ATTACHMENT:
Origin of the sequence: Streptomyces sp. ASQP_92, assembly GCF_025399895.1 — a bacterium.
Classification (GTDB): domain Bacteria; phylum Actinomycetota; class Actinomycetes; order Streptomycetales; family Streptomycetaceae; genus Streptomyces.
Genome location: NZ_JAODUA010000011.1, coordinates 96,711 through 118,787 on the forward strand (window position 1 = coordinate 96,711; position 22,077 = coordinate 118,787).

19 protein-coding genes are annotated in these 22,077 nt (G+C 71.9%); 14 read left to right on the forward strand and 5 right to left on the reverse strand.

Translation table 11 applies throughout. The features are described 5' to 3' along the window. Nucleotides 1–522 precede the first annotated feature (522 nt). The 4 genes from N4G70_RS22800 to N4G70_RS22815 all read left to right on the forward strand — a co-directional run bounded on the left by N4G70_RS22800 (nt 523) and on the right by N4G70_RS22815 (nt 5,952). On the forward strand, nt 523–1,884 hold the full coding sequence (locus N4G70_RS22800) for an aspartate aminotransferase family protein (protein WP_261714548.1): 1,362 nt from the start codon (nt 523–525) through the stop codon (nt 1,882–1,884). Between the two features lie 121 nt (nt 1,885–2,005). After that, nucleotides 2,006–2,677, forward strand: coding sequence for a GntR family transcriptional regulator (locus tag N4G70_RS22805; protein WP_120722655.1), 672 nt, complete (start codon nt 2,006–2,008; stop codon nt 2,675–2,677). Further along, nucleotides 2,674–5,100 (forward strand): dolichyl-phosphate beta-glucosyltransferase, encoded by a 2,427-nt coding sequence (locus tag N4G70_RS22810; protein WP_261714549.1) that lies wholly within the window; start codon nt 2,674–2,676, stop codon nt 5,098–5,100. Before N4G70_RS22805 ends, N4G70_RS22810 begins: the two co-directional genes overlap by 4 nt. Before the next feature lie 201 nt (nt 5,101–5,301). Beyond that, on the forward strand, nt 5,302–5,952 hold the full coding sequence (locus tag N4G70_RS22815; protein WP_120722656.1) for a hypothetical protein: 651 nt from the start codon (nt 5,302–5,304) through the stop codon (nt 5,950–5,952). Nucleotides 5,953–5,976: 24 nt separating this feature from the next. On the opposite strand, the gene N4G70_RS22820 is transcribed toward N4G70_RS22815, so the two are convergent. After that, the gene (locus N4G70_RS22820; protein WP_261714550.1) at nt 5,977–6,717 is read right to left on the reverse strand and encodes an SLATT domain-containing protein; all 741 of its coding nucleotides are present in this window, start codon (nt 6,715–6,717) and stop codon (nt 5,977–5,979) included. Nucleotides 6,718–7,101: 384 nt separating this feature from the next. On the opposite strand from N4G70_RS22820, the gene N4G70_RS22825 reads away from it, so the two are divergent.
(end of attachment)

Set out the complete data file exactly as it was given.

Origin of the sequence: Streptomyces sp. ASQP_92, assembly GCF_025399895.1 — a bacterium.
Classification (GTDB): domain Bacteria; phylum Actinomycetota; class Actinomycetes; order Streptomycetales; family Streptomycetaceae; genus Streptomyces.
Genome location: NZ_JAODUA010000011.1, coordinates 96,711 through 118,787 on the forward strand (window position 1 = coordinate 96,711; position 22,077 = coordinate 118,787).

19 protein-coding genes are annotated in these 22,077 nt (G+C 71.9%); 14 read left to right on the forward strand and 5 right to left on the reverse strand.

Translation table 11 applies throughout. The features are described 5' to 3' along the window. Nucleotides 1–522 precede the first annotated feature (522 nt). The 4 genes from N4G70_RS22800 to N4G70_RS22815 all read left to right on the forward strand — a co-directional run bounded on the left by N4G70_RS22800 (nt 523) and on the right by N4G70_RS22815 (nt 5,952). On the forward strand, nt 523–1,884 hold the full coding sequence (locus N4G70_RS22800) for an aspartate aminotransferase family protein (protein WP_261714548.1): 1,362 nt from the start codon (nt 523–525) through the stop codon (nt 1,882–1,884). Between the two features lie 121 nt (nt 1,885–2,005). After that, nucleotides 2,006–2,677, forward strand: coding sequence for a GntR family transcriptional regulator (locus tag N4G70_RS22805; protein WP_120722655.1), 672 nt, complete (start codon nt 2,006–2,008; stop codon nt 2,675–2,677). Further along, nucleotides 2,674–5,100 (forward strand): dolichyl-phosphate beta-glucosyltransferase, encoded by a 2,427-nt coding sequence (locus tag N4G70_RS22810; protein WP_261714549.1) that lies wholly within the window; start codon nt 2,674–2,676, stop codon nt 5,098–5,100. Before N4G70_RS22805 ends, N4G70_RS22810 begins: the two co-directional genes overlap by 4 nt. Before the next feature lie 201 nt (nt 5,101–5,301). Beyond that, on the forward strand, nt 5,302–5,952 hold the full coding sequence (locus tag N4G70_RS22815; protein WP_120722656.1) for a hypothetical protein: 651 nt from the start codon (nt 5,302–5,304) through the stop codon (nt 5,950–5,952). Nucleotides 5,953–5,976: 24 nt separating this feature from the next. On the opposite strand, the gene N4G70_RS22820 is transcribed toward N4G70_RS22815, so the two are convergent. After that, the gene (locus N4G70_RS22820; protein WP_261714550.1) at nt 5,977–6,717 is read right to left on the reverse strand and encodes an SLATT domain-containing protein; all 741 of its coding nucleotides are present in this window, start codon (nt 6,715–6,717) and stop codon (nt 5,977–5,979) included. Nucleotides 6,718–7,101: 384 nt separating this feature from the next. On the opposite strand from N4G70_RS22820, the gene N4G70_RS22825 reads away from it, so the two are divergent.